The regulations identify numerous examples of identity theft warning signs and require every institution to have a written identity theft prevention program. But bad actors continue to evolve and so do their ID theft techniques. It has never been more important to ensure your security program is keeping up with today’s challenges. Join veteran financial services attorney and Certified Fraud Examiner David Reed to gain practical tips and technical guidance to strengthen your ID theft red flags program.

Take-Away Toolkit

  • Updated list of ID theft red flags
  • ID theft program review checklist
  • Employee training log
  • Interactive quiz
  • PDF of slides and speaker’s contact info for follow-up questions
  • Attendance certificate provided to self-report CE credits

Note: All materials are subject to copyright. Transmission, retransmission, or republishing of any webinar to other institutions or those not employed by your institution is prohibited. Print materials may be copied for eligible participants only.

Presenter
David A. Reed, JD –
Reed & Jolly, PLLC

Attorney, author, consultant, and nationally recognized trainer, David Reed is a partner in the law firm of Reed & Jolly, PLLC. He provides guidance to financial institutions on establishment and revision of policies and procedures, organizational compliance, collections, security, contractual agreements, regulatory matters, and corporate governance. His engaging speaking style has made him a nationwide lecturer on regulatory compliance, consumer lending, bankruptcy, and collections.

A former trial attorney and vice president and general counsel of a large regional financial institution, Reed is also a Certified Fraud Examiner. He is particularly known as an expert in the areas of operations, bankruptcy, and collections. He has trained state and federal examination staff on numerous issues, including BSA, ID theft red flags, SAFE Act, third-party contract management, and bankruptcy.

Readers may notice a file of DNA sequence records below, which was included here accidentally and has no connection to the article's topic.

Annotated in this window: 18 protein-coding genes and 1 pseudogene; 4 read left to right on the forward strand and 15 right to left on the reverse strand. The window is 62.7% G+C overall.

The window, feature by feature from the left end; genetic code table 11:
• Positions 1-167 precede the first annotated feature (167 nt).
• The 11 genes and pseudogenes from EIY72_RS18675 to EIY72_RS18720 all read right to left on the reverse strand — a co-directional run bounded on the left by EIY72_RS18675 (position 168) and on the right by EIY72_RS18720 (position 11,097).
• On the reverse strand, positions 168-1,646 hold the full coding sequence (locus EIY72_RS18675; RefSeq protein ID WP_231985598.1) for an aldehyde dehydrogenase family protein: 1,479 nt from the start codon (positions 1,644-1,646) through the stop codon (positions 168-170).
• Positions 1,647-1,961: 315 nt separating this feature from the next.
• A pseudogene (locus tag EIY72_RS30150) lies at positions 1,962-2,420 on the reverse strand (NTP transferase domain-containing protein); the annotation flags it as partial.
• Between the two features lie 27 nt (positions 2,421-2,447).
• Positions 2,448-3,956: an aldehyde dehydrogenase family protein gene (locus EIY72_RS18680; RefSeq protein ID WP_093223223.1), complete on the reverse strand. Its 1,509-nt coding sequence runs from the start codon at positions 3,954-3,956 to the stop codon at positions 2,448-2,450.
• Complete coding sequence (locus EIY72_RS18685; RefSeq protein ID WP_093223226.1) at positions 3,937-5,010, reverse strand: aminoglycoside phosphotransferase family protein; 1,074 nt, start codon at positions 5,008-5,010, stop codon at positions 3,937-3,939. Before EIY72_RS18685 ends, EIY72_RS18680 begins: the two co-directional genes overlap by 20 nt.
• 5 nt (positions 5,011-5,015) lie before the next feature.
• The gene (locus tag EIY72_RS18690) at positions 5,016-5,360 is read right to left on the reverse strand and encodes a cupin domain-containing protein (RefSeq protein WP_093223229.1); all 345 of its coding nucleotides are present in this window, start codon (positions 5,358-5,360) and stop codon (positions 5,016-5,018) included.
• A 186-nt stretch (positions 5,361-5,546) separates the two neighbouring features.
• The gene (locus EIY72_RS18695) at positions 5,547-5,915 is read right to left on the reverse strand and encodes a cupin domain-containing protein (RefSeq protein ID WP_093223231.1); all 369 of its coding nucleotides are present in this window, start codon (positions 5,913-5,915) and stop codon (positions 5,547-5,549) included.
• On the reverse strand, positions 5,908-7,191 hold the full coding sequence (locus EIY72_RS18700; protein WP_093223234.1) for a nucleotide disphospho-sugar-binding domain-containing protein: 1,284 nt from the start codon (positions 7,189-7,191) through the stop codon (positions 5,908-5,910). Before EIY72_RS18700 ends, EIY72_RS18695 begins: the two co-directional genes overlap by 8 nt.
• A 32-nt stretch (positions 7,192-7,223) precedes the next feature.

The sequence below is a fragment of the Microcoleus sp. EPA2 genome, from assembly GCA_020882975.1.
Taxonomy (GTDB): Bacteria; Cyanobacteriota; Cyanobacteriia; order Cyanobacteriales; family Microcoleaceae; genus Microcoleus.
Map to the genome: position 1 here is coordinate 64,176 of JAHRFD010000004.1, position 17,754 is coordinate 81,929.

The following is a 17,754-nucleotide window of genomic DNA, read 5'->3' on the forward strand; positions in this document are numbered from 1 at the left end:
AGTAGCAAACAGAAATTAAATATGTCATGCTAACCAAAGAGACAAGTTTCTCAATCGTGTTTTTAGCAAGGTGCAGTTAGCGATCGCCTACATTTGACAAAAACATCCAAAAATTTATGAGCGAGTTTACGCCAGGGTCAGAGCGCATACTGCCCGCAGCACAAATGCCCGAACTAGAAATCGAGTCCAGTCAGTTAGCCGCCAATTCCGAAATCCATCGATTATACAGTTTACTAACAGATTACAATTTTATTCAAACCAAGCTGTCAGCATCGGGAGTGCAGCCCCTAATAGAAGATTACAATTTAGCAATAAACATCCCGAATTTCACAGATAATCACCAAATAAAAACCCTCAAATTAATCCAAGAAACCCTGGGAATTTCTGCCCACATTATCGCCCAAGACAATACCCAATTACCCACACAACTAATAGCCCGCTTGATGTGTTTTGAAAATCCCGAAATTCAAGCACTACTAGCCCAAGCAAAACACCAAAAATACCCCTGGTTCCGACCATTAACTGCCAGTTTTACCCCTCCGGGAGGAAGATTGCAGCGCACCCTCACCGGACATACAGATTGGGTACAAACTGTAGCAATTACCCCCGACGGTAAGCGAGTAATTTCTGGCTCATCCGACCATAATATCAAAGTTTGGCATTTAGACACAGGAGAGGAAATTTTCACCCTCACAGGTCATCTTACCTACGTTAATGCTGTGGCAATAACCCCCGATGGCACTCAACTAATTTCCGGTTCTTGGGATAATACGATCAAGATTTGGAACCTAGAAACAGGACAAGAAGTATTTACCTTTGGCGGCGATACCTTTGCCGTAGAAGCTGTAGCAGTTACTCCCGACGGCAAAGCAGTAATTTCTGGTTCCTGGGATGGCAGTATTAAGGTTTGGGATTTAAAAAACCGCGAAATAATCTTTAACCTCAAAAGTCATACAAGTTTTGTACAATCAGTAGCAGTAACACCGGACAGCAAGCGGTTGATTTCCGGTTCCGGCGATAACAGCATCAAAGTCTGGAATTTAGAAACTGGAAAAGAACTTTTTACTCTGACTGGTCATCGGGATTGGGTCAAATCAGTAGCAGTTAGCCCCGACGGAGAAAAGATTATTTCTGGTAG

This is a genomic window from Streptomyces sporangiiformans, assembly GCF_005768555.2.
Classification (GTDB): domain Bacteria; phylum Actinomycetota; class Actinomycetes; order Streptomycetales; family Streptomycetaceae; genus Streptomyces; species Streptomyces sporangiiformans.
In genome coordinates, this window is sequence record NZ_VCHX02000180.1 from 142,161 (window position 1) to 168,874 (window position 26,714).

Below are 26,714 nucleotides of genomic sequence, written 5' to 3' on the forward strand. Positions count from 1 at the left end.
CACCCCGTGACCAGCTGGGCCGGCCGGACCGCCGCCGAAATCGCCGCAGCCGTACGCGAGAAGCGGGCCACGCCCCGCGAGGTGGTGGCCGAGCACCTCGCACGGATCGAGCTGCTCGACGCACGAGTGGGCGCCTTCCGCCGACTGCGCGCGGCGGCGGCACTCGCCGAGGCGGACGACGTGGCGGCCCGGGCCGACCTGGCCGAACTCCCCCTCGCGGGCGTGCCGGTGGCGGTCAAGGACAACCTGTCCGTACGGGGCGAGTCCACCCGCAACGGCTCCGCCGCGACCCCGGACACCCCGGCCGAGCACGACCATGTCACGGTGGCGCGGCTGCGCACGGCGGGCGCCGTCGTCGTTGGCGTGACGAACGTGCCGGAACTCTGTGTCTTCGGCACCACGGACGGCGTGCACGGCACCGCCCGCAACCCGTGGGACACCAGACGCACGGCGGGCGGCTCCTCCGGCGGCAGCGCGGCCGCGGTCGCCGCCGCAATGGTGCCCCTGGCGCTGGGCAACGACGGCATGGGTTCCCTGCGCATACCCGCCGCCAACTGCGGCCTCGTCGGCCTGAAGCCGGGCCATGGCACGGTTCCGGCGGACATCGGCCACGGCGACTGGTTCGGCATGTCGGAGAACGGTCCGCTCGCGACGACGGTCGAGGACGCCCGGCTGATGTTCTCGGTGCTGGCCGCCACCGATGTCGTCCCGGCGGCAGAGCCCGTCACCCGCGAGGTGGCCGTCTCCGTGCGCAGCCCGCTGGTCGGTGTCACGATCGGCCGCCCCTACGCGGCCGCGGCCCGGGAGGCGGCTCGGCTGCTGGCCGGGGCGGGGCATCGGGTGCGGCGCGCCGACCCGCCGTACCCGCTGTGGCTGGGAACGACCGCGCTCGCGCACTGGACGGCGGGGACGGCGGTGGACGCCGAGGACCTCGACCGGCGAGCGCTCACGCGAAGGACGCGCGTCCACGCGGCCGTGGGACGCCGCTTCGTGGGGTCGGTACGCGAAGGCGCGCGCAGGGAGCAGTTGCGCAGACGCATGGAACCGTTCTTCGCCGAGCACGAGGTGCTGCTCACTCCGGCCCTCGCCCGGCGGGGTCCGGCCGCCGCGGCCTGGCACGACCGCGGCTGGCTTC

Registration Options

  • $245 – Live Webinar Access
  • $245 – OnDemand Access + Digital Download
  • $350 – Both Live & On-Demand Access + Digital Download

Fraud can (and does) lurk around every corner — and electronic payments are no exception. Since the legalities, liabilities, and recovery options vary depending on the situation, your team needs a firm understanding of the rules and ways to mitigate losses. This detailed common-sense webinar is just the ticket.

AFTER THIS WEBINAR YOU’LL BE ABLE TO:

  • Distinguish between the liabilities of the ODFI and RDFI for ACH payment fraud
  • Explain your institution’s responsibilities when acting as the ODFI versus the RDFI
  • Define the return deadlines for consumer accounts and corporate accounts under the Nacha rules regarding ACH fraud
  • Understand how to bring a breach of warranty claim against the ODFI after the return deadlines
  • Identify when Reg E conflicts with the Nacha rules and when your institution must reimburse consumer accounts for ACH fraud
  • Discover ways to encourage the RDFI to return funds to your institution after the ACH fraud is identified

WEBINAR DETAILS

The tremendous increase in electronic payment fraud has caused staggering losses to financial institutions. Your institution’s liability for electronic payment fraud will vary depending on the type of fraud, how it occurred, and whether it was a consumer or commercial account.

The varying legalities are mindboggling. UCC Article 4A permits financial institutions to shift liability to commercial accountholders in certain situations, while Regulation E provides much more protection to consumers. The Nacha rules make the originating depository financial institution (ODFI) ultimately liable for an unauthorized ACH, but it is difficult to get the ODFI to pay after the return deadlines. In all situations, however, the law requires financial institutions to use commercially reasonable security procedures.

This webinar will explain which party is liable for the various types of electronic payment fraud and what can be done to protect your institution from liability in both commercial and consumer situations.

WHO SHOULD ATTEND?

This informative session will benefit all personnel involved on the deposit side, including deposit operations staff and officers, tellers, service representatives, compliance officers, auditors, attorneys, and managers.

TAKE-AWAY TOOLKIT

  • Nacha’s Warranty Claims Tool (to help determine whether your institution will be able to recover funds from the ODFI)
  • Nacha’s Indemnification Agreement (to assist with requesting the return of funds from the RDFI)
  • Employee training log
  • Interactive quiz
  • PDF of slides and speaker’s contact info for follow-up questions
  • Attendance certificate provided to self-report CE credits

Note: All materials are subject to copyright. Transmission, retransmission, or republishing of any webinar to other institutions or those not employed by your agency is prohibited. Print materials may be copied for eligible participants only.

MEET THE PRESENTER

Elizabeth Fast JD, CPA – Spencer Fane LLP